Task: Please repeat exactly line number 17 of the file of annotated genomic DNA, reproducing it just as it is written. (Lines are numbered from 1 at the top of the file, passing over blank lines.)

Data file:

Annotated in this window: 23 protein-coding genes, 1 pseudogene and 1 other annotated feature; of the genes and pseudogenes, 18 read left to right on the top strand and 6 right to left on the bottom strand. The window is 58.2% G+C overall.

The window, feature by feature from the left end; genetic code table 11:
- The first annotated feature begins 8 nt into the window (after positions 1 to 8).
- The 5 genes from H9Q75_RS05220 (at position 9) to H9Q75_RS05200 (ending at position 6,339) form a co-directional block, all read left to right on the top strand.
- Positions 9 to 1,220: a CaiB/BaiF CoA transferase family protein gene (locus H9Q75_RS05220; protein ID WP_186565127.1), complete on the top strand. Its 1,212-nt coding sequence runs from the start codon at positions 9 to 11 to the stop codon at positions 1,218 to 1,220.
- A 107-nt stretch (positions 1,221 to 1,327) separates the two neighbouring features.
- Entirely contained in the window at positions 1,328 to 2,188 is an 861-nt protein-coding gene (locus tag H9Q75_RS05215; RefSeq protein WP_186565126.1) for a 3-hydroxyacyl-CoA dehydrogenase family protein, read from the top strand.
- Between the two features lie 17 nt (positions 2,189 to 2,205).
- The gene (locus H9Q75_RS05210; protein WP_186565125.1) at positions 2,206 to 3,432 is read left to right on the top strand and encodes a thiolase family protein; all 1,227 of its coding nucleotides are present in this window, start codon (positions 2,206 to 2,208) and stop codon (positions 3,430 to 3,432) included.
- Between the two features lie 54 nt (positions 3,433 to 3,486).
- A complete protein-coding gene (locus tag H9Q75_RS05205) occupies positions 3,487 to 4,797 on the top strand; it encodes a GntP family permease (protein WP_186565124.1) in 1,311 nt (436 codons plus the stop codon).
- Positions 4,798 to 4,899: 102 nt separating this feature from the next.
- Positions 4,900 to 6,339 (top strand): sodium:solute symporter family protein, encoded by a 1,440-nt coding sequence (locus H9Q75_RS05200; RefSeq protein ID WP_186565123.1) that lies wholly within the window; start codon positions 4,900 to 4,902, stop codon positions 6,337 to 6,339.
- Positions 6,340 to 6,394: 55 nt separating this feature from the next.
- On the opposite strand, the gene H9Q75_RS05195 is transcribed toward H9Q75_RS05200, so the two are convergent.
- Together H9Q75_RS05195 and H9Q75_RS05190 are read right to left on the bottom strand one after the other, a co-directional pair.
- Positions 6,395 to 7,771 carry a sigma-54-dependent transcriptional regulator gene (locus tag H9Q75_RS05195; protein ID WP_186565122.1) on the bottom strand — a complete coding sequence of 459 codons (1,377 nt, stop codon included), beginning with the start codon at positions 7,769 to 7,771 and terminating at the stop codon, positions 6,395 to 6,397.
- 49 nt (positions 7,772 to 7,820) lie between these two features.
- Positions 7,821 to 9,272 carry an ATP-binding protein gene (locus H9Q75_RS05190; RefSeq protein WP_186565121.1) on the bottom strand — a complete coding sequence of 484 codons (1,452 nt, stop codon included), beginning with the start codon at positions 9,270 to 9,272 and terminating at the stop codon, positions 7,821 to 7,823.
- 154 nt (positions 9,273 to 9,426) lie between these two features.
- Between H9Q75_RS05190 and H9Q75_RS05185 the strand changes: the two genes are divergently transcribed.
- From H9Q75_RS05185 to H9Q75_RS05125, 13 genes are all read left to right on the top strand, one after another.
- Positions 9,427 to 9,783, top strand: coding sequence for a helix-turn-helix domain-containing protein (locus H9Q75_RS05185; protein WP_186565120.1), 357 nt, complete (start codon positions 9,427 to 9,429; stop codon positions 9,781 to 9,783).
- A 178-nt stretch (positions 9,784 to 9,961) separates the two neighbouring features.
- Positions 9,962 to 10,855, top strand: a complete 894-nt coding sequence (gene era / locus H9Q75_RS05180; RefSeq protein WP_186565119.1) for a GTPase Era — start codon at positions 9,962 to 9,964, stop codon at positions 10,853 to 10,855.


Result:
- Positions 6,395 to 7,771 carry a sigma-54-dependent transcriptional regulator gene (locus tag H9Q75_RS05195; protein ID WP_186565122.1) on the bottom strand — a complete coding sequence of 459 codons (1,377 nt, stop codon included), beginning with the start codon at positions 7,769 to 7,771 and terminating at the stop codon, positions 6,395 to 6,397.